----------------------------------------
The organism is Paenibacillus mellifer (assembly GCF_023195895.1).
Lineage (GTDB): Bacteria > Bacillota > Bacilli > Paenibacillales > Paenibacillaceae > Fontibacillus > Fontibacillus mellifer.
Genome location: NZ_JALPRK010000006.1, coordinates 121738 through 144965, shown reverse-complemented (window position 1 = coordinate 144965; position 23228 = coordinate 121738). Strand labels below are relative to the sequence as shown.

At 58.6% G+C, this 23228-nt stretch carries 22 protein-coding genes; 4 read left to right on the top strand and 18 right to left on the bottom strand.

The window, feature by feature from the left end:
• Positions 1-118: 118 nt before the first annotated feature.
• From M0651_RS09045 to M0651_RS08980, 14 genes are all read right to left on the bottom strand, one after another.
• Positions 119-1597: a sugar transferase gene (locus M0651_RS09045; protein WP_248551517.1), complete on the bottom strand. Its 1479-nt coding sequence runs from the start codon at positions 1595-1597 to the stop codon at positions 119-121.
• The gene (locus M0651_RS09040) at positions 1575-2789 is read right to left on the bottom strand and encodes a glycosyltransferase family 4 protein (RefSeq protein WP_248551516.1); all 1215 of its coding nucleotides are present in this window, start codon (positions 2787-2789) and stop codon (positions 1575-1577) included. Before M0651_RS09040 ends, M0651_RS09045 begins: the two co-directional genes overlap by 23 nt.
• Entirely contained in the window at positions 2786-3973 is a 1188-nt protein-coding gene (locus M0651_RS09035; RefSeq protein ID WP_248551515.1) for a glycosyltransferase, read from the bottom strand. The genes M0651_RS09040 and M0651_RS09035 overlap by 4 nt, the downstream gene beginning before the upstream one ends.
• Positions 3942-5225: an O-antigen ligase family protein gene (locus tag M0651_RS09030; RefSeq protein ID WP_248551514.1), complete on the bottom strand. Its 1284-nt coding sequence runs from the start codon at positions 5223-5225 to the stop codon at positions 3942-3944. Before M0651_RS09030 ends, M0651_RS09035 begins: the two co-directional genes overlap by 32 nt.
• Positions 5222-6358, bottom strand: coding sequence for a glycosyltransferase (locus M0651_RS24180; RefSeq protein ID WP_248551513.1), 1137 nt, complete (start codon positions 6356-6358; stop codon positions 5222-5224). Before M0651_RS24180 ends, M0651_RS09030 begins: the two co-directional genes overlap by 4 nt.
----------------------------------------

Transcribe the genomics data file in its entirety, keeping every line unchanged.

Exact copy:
The organism is Paenibacillus mellifer (assembly GCF_023195895.1).
Lineage (GTDB): Bacteria > Bacillota > Bacilli > Paenibacillales > Paenibacillaceae > Fontibacillus > Fontibacillus mellifer.
Genome location: NZ_JALPRK010000006.1, coordinates 121738 through 144965, shown reverse-complemented (window position 1 = coordinate 144965; position 23228 = coordinate 121738). Strand labels below are relative to the sequence as shown.

At 58.6% G+C, this 23228-nt stretch carries 22 protein-coding genes; 4 read left to right on the top strand and 18 right to left on the bottom strand.

The window, feature by feature from the left end:
• Positions 1-118: 118 nt before the first annotated feature.
• From M0651_RS09045 to M0651_RS08980, 14 genes are all read right to left on the bottom strand, one after another.
• Positions 119-1597: a sugar transferase gene (locus M0651_RS09045; protein WP_248551517.1), complete on the bottom strand. Its 1479-nt coding sequence runs from the start codon at positions 1595-1597 to the stop codon at positions 119-121.
• The gene (locus M0651_RS09040) at positions 1575-2789 is read right to left on the bottom strand and encodes a glycosyltransferase family 4 protein (RefSeq protein WP_248551516.1); all 1215 of its coding nucleotides are present in this window, start codon (positions 2787-2789) and stop codon (positions 1575-1577) included. Before M0651_RS09040 ends, M0651_RS09045 begins: the two co-directional genes overlap by 23 nt.
• Entirely contained in the window at positions 2786-3973 is a 1188-nt protein-coding gene (locus M0651_RS09035; RefSeq protein ID WP_248551515.1) for a glycosyltransferase, read from the bottom strand. The genes M0651_RS09040 and M0651_RS09035 overlap by 4 nt, the downstream gene beginning before the upstream one ends.
• Positions 3942-5225: an O-antigen ligase family protein gene (locus tag M0651_RS09030; RefSeq protein ID WP_248551514.1), complete on the bottom strand. Its 1284-nt coding sequence runs from the start codon at positions 5223-5225 to the stop codon at positions 3942-3944. Before M0651_RS09030 ends, M0651_RS09035 begins: the two co-directional genes overlap by 32 nt.
• Positions 5222-6358, bottom strand: coding sequence for a glycosyltransferase (locus M0651_RS24180; RefSeq protein ID WP_248551513.1), 1137 nt, complete (start codon positions 6356-6358; stop codon positions 5222-5224). Before M0651_RS24180 ends, M0651_RS09030 begins: the two co-directional genes overlap by 4 nt.